Despite their mob involvement, what do you think the Smaldone family did for Italian food and culture in Denver?
We hear stories from guests who still come in today that remember coming there as children. They remember coming in with their families and children so it's really kind of the wonderful nature of an Italian family where you gather with family and friends around great food. The food is part of the focus, but the main focus is that you are involving your family and friends. It's about taking care of one another and having great, hearty, yet simple food.
Even still today, our kitchen is a scratch kitchen - the only thing we prepare ahead of time is the red sauce, bolognese and lasagna, everything else is made to order from scratch.
What's something unique and special about Gaetano's that most people may not know?
A lot of people assume that we've changed everything about the restaurant with the emodel, but we preserved a lot of the elements of the old Gaetano's. The bar, for instance, has remained intact from the original bar (we just moved the beer taps from the front to the back). Even the mirrors and red lights behind the bar were all original design elements and our wine is almost all-Italian wine.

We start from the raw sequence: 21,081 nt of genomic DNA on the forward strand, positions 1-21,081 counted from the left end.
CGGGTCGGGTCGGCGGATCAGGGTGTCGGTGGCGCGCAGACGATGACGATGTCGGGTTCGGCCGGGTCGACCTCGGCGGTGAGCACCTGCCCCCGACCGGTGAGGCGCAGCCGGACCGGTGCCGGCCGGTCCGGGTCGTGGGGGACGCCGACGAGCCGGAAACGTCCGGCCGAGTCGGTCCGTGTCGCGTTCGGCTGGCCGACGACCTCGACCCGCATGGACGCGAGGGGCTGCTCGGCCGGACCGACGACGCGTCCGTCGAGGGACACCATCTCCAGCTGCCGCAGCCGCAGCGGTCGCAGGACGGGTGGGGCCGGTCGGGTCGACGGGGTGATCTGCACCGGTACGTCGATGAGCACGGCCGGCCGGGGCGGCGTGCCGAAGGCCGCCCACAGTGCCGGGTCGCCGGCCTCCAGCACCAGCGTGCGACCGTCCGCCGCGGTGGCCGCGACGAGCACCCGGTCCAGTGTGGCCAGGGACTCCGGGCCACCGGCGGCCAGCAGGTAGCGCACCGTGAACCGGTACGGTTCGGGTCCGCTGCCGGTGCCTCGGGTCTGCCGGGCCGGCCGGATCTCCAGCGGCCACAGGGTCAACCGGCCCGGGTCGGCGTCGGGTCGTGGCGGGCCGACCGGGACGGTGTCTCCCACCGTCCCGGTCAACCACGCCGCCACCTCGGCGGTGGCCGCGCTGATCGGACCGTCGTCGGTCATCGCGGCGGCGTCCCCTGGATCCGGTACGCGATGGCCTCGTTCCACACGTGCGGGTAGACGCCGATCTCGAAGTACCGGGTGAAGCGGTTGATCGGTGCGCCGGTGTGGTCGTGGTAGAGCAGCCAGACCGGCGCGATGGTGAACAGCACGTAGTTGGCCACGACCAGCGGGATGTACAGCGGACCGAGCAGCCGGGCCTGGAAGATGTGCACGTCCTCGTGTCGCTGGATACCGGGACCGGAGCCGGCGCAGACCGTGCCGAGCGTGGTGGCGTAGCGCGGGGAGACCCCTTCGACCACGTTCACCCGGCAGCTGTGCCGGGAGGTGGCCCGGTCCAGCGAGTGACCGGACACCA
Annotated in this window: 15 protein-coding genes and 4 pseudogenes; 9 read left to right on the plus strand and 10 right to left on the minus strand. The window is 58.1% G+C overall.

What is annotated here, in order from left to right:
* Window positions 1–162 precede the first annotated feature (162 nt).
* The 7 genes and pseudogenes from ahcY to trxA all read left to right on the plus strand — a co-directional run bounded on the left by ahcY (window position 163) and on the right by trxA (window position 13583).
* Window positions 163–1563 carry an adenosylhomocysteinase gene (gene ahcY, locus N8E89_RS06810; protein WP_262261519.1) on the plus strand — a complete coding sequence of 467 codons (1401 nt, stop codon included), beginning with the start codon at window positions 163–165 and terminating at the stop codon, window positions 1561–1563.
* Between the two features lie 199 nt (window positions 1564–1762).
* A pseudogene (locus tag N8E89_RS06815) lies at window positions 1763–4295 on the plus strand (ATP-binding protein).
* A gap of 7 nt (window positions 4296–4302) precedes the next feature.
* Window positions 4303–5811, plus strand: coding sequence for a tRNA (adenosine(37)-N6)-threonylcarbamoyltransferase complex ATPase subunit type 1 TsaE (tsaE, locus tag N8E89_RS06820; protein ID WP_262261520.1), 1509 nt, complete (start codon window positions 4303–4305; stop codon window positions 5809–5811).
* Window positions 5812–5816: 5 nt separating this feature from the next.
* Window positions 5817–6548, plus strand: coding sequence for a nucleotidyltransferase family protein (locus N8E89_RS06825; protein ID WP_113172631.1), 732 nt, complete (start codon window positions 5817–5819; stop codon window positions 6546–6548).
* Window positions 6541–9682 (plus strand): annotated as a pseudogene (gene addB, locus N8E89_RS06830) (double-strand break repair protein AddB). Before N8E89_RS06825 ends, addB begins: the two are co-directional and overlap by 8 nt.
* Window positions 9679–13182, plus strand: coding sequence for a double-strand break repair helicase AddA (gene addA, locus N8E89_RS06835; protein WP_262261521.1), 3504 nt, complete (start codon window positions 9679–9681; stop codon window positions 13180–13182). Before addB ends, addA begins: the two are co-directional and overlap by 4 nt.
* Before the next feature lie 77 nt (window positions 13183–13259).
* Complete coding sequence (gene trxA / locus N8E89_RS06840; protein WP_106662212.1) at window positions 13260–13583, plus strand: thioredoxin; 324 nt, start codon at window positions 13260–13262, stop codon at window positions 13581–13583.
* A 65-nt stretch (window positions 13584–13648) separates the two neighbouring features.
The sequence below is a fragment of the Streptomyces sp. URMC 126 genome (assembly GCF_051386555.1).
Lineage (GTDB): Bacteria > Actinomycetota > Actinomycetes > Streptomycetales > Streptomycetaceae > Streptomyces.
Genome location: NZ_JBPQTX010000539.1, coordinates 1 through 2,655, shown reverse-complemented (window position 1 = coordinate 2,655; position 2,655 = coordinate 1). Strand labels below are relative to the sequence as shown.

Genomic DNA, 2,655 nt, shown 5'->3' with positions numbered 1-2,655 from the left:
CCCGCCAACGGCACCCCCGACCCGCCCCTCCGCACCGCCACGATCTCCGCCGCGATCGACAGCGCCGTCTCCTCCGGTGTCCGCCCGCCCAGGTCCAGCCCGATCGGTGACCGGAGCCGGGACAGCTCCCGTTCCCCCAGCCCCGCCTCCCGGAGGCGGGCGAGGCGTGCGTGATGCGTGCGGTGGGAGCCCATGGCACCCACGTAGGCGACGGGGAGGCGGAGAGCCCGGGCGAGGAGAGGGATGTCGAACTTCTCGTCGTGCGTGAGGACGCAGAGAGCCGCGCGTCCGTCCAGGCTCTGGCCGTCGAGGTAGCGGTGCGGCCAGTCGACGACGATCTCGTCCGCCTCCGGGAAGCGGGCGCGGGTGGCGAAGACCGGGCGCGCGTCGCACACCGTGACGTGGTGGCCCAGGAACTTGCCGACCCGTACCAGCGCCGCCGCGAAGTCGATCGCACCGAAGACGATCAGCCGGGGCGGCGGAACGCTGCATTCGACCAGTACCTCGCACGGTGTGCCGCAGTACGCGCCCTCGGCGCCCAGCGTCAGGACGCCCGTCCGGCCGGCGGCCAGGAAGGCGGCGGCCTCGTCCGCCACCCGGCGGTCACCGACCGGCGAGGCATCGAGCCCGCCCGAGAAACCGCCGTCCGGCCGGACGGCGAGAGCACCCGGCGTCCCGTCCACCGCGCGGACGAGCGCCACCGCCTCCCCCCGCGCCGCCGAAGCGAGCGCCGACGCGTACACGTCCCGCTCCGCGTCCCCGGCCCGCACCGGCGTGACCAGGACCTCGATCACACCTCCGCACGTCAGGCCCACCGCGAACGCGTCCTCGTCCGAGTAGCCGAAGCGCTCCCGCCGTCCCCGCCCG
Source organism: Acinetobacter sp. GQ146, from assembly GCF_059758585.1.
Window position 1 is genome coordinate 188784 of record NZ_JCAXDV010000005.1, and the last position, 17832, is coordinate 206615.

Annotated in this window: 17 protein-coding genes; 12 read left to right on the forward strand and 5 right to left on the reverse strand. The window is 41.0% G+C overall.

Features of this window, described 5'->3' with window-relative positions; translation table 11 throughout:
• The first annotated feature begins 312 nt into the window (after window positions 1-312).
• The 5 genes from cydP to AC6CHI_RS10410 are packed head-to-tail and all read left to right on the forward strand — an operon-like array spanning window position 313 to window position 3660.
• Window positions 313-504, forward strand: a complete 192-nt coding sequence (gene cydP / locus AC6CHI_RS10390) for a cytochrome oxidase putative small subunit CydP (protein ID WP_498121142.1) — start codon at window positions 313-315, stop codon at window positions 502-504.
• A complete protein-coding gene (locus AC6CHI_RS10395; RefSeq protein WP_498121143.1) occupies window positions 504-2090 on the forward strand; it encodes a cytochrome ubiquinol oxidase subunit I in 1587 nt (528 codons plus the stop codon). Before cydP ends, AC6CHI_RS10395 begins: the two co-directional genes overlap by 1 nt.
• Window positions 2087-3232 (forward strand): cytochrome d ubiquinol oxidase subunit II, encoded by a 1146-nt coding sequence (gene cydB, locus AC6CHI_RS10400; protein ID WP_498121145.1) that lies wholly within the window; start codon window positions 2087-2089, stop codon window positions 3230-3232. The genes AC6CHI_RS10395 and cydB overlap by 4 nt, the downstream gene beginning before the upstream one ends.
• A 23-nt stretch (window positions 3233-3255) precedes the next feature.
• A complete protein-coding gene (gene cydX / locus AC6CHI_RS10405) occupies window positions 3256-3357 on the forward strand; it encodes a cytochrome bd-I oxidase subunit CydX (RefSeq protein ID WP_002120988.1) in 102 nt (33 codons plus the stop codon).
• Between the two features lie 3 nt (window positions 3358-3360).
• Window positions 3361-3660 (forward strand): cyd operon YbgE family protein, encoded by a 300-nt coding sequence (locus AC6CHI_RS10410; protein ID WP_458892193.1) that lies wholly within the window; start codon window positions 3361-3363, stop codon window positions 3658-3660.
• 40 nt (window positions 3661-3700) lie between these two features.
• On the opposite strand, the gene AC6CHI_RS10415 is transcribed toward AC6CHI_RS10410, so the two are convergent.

Something that goes unnoticed often is the painstaking measures we go through to really support like-minded companies and those artisan products that build the brand and company, as well.
In September 2012, Gaetano's underwent a renovation and overhaul of the restaurant's interior and menu. What was the thought process behind the remodel?
The inspiration for the remodel was to embrace all of Denver. We wanted to use the Smaldones as our jumping off point, but also branch out. Two of the pictures for instance, on the far wall, are of Frank and Betty Saccomanno and Frank is still alive today. He represents the "saint" side of the history – he was a Denver police officer and North Denver was his beat. After he retired from the force, he became a bar and restaurant owner of six or seven restaurants in North Denver. His work contributed to the entrepreneurial attitude of the Italian immigrants and Frank is a wonderful man. His wife Betty pictured in the restaurant with him, passed away a few years ago. The history of Denver and Colorado gets lost with so many transplants, but we're able to talk about that history every single day here. We're able to pay tribute to those who gave us such a wonderful community to live and work in today.